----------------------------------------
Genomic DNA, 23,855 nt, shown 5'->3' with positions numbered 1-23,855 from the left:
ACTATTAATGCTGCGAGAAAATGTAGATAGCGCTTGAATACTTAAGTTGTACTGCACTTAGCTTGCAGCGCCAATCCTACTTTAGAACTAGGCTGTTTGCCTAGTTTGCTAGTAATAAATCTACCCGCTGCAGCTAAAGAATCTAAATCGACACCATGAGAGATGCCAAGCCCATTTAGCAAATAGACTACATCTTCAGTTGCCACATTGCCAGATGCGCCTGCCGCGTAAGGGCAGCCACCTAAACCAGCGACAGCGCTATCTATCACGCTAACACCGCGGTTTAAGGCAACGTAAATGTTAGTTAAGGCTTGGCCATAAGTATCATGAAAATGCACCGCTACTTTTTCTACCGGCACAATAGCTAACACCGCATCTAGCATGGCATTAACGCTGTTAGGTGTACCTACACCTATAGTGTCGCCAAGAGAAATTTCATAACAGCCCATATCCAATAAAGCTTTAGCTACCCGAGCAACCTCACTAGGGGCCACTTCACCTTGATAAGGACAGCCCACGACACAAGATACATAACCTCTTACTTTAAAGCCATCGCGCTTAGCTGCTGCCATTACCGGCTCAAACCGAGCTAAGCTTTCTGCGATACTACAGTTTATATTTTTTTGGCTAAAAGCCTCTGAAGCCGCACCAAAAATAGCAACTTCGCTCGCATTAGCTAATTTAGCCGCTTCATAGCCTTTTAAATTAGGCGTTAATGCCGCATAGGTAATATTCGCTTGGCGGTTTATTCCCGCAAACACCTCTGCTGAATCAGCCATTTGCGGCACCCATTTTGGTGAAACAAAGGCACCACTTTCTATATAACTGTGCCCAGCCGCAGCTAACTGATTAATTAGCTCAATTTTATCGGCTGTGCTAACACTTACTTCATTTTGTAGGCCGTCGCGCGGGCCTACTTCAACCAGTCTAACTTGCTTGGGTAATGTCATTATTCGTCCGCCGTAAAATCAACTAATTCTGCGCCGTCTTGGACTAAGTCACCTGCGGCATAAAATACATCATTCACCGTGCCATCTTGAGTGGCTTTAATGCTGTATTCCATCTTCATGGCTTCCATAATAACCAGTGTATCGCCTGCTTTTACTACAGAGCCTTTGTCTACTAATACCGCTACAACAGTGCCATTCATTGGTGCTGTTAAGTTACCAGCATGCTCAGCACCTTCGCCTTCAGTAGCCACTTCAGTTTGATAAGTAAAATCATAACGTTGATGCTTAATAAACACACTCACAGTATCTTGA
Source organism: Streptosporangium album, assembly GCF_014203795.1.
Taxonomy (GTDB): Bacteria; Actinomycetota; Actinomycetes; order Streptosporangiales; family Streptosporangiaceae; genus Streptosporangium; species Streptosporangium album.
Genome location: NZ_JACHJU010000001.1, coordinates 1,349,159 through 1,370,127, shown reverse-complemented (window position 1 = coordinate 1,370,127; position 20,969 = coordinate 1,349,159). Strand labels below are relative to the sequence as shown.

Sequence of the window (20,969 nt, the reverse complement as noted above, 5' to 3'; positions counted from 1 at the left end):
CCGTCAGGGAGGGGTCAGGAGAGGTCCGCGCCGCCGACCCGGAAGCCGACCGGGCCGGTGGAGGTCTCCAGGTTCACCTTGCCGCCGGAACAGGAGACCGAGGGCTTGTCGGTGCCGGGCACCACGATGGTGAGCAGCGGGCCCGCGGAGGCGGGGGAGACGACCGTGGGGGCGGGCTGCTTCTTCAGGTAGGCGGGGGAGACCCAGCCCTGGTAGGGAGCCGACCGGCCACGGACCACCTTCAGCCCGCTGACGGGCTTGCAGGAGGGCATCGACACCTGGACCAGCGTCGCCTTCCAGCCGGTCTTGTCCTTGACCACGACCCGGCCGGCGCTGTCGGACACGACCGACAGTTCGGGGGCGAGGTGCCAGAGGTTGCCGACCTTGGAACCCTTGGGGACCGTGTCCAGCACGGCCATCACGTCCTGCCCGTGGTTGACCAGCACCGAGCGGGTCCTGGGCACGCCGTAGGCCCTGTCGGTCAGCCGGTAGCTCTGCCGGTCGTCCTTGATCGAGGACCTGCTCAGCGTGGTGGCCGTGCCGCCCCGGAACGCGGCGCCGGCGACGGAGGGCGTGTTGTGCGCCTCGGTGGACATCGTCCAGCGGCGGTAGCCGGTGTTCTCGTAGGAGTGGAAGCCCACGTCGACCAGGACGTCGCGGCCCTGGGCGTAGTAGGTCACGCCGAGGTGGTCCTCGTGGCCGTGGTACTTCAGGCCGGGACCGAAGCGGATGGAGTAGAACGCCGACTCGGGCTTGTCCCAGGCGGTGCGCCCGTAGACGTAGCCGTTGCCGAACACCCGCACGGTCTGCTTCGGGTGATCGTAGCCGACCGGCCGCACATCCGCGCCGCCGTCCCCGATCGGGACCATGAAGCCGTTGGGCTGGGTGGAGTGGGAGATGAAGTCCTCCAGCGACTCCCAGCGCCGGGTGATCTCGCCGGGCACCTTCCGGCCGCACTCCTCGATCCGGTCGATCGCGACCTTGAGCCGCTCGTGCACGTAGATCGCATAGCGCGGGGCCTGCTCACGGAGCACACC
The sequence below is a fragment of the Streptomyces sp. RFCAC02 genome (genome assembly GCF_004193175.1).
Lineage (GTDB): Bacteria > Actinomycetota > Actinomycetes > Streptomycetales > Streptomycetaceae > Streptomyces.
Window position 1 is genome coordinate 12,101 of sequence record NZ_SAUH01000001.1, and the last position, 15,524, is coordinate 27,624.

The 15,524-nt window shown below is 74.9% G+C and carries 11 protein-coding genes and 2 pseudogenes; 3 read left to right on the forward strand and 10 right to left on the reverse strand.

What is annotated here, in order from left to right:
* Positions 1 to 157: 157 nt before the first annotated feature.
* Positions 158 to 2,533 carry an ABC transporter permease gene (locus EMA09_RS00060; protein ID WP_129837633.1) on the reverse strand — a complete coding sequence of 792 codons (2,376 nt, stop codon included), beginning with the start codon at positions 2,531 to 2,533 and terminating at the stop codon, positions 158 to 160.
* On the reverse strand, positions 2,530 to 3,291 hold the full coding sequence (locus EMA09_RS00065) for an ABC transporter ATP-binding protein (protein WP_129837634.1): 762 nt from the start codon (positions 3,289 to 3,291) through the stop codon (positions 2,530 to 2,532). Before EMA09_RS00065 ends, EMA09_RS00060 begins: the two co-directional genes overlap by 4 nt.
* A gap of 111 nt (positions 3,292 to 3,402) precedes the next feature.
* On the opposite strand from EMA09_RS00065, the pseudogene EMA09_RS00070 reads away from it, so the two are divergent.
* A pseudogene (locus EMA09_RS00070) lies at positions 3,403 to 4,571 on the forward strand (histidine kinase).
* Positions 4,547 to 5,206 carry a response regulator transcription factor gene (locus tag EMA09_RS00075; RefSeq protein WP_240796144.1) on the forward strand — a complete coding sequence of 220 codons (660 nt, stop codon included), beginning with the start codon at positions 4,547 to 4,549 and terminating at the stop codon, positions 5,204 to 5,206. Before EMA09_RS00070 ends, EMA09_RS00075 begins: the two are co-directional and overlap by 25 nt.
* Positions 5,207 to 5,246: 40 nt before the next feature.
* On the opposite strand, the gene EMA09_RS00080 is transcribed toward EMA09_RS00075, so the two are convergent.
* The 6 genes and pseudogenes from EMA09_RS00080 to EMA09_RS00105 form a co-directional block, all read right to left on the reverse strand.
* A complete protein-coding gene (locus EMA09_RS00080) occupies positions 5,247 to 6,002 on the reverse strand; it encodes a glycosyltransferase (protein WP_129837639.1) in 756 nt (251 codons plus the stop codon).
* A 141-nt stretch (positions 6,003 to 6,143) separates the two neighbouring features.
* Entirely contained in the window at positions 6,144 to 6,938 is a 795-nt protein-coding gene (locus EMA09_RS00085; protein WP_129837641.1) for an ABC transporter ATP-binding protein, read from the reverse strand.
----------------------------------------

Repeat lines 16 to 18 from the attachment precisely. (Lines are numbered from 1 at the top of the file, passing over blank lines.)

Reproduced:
* A gap of 111 nt (positions 3,292 to 3,402) precedes the next feature.
* On the opposite strand from EMA09_RS00065, the pseudogene EMA09_RS00070 reads away from it, so the two are divergent.
* A pseudogene (locus EMA09_RS00070) lies at positions 3,403 to 4,571 on the forward strand (histidine kinase).